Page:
Libya - The Local Refineries.
For years NOC has been reviewing options to build a new refinery in the south-west of the country. The project is part of a larger plan aimed at bringing on board JV partners to support NOC's efforts to upgrade and expand its refineries.
Another new refinery has been proposed to be built at Sebha, about 700 km south of Tripoli and close to al-Wafa' gas and Murzuq oilfields - the latter producing light/sweet crude oils. Amari Dkhakhni, petrochemical department manager at NOC, was in March 2005 quoted as saying: "Because of the sheer distances across Libya and the increasing transportation cost, NOC is studying the possibility of building a hydroskimming refinery to meet the local demand in the south-west".
The plant was then estimated to cost $150m and was proposed to have a capacity of 20,000 b/d to produce LPG, gasoline, kerosine, diesel and heavy fuel oil. MEED in 2005 said an un-named European company was co-operating with NOC on the study for the refinery.
For years, the az-Zawiya refinery has been in urgent need of upgrading because most of its products are of low quality. An upgrade and expansion project was tendered in 2000. Bids by shortlisted contractors were opened by NOC on Feb. 4, 2001. Technip-Coflexip of France made the lowest bid at about $250m and was awarded a letter of intent for an EPC contract. But later NOC changed its mind and re-tendered the project.
LG Engineering of South Korea was contracted at $280m in May 2002. But, after disagreements and delays caused by NOC, LG withdrew from the project in May 2003. That move put on hold a $3.5 bn programme.
NOC executives have said the main objective in the expansion projects is to shift the output of the refineries in favour of high quality fuels, not only to improve the environment in Libya but also to meet EU fuel specifications. Now high sulphur fuel oil accounts for almost 50% of the plants' actual output.
Az-Zawiya refinery, located 45 km west of Tripoli on the north-west, came on stream in 1974 with a capacity of 60,000 b/d. Built by Snamprogetti of Italy, its capacity was raised to 108,000 b/d in 1977. The plant now can run at 120,000 b/d of crude oil. The plant has a 30,000 t/y lubricants unit for the local market. The plant is run by az-Zawiya Refinery Co. (ARC), a unit of NOC.
The refinery's output meets most of the demand in Tripoli and nearby areas. Part of its production of jet fuel, gasoil and naphtha is for export. It processes heavy Syrian crude oil, known as Suwaidiyah Blend, with some of the products shipped to Syria. It has also processed light/sweet crude oil from al-Sharara field in the Murzuk Basin produced by Repsol (see Gas Market Trends).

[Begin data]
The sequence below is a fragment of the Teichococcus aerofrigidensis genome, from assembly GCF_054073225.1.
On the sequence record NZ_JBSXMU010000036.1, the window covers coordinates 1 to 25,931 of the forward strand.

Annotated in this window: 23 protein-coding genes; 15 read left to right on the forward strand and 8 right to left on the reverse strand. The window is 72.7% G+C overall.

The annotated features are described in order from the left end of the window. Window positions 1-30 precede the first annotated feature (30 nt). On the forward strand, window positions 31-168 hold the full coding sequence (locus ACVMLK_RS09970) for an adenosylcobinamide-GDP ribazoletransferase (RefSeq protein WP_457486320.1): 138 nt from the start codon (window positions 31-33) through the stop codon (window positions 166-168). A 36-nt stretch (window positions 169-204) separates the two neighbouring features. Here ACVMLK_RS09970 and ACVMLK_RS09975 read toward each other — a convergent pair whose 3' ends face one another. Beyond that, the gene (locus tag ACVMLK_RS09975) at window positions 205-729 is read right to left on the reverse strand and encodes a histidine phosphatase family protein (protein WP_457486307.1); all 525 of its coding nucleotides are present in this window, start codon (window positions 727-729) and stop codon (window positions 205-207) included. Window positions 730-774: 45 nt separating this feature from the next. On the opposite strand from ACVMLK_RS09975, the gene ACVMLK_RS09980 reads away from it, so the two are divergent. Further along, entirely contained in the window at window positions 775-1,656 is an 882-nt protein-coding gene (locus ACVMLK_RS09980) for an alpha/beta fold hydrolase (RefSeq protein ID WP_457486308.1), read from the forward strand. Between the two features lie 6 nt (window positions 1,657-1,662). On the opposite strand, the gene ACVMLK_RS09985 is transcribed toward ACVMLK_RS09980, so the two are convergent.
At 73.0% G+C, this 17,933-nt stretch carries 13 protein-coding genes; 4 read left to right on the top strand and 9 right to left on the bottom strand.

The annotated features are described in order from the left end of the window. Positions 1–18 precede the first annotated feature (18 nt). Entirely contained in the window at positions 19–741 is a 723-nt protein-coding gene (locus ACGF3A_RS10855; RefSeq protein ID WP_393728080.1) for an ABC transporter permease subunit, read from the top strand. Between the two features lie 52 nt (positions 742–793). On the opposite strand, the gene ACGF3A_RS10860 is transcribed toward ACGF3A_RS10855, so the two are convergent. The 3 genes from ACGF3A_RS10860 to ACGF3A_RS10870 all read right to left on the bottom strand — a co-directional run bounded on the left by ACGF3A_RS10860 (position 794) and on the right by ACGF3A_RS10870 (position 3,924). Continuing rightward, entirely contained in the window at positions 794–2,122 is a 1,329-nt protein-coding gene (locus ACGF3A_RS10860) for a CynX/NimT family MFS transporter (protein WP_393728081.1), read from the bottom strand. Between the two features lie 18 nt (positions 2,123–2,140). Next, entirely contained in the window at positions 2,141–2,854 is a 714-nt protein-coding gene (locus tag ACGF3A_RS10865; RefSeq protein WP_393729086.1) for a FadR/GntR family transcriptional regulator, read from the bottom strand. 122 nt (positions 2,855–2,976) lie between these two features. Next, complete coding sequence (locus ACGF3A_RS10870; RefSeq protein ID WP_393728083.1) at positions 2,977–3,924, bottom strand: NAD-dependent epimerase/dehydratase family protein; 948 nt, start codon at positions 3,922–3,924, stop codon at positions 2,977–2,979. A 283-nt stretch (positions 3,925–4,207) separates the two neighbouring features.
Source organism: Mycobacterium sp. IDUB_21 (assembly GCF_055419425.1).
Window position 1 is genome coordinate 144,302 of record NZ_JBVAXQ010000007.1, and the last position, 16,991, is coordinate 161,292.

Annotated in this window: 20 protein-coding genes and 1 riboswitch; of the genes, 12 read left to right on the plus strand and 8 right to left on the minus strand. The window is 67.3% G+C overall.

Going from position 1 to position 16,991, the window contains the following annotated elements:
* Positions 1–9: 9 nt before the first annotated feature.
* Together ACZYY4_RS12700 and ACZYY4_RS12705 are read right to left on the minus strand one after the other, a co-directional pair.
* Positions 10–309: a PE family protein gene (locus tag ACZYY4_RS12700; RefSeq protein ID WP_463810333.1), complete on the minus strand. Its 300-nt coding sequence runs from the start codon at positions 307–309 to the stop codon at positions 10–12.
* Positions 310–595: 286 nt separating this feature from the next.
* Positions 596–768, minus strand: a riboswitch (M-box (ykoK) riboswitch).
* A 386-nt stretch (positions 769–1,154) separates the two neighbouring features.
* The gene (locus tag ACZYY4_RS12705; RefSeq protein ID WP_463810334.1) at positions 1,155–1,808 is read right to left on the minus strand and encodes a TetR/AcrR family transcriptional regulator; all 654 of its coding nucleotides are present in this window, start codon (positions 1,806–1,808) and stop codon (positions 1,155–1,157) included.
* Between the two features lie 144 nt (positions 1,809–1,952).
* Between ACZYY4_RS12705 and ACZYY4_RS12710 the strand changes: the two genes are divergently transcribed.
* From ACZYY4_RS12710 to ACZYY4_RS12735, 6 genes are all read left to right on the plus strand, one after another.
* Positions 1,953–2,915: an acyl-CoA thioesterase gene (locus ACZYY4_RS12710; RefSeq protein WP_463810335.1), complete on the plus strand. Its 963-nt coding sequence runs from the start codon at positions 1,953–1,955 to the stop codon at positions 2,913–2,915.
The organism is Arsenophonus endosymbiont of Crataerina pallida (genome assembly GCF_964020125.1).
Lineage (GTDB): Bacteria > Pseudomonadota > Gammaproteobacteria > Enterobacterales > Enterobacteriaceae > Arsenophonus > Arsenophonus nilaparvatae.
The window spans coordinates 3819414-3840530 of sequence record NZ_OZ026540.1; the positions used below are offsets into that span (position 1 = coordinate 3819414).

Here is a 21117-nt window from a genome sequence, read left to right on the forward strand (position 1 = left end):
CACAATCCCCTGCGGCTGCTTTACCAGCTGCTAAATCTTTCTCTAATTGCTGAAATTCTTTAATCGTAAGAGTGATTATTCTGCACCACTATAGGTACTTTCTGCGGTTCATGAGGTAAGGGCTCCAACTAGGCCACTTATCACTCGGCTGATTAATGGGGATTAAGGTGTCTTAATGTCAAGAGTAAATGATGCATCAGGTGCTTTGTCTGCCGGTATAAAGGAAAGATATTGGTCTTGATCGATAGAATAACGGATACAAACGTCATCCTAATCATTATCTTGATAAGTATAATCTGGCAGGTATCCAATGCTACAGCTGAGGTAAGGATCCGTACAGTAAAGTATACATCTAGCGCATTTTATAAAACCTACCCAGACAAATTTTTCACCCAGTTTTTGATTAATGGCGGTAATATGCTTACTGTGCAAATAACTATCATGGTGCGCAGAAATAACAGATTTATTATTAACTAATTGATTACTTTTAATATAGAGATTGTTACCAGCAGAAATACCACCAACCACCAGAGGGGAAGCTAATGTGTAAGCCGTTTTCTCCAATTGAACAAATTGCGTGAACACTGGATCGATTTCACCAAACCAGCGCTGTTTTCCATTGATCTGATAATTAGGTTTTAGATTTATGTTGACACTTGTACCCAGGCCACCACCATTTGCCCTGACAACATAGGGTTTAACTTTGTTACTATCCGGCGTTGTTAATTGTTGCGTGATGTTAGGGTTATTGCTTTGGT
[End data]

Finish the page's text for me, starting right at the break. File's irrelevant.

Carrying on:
NOC has been in talks with Uhde since 2004 but there has been no agreement. As was initially conceived, the first phase contract called the installation of a new continuous catalytic reformer (CCR) unit, naphtha and gas/oil hydrotreaters and an isomerisation unit. The Phase-2 expansion called for a new residual catalytic cracker unit, MTBE facilities and a sulphur treatment plant.
A $15m 55,000 t/y LPG recovery unit at the plant had been built at the refinery. Tecnimont of Italy was in charge of detailed engineering design for the LPG unit and provided procurement services as well as supervising the building work. John Brown Engineering of Britain worked with NOC's London affiliate Teknica on a maintenance project at this refinery.
The refinery and its sea-water desalination unit were upgraded in 1991, under a $30m contract signed in July 1988, by Rendel Palmer & Tritton of Britain and its engineering subsidiary High Point Rendel. The topping unit was upgraded in the subsequent years. ARC also had a new cracking facility built in 1996. One of the desalination units at the plant was upgraded further subsequently.
A $150m oil terminal, built at az-Zawiya's port, consists of two berths - one able to serve a 50,000 dwt tanker and the other for tankers of up to 3,000 dwt. In late 2008, ARC invited pre-qualified local and international companies to bid for a major new contract to build another harbour at az-Zawiya. The works involve construction of a port including two break-waters of 1,450 metres and 600 metres in length, loading and unloading platforms, a dock for tug boats, handling systems and other civil and eletro-mechanical facilities.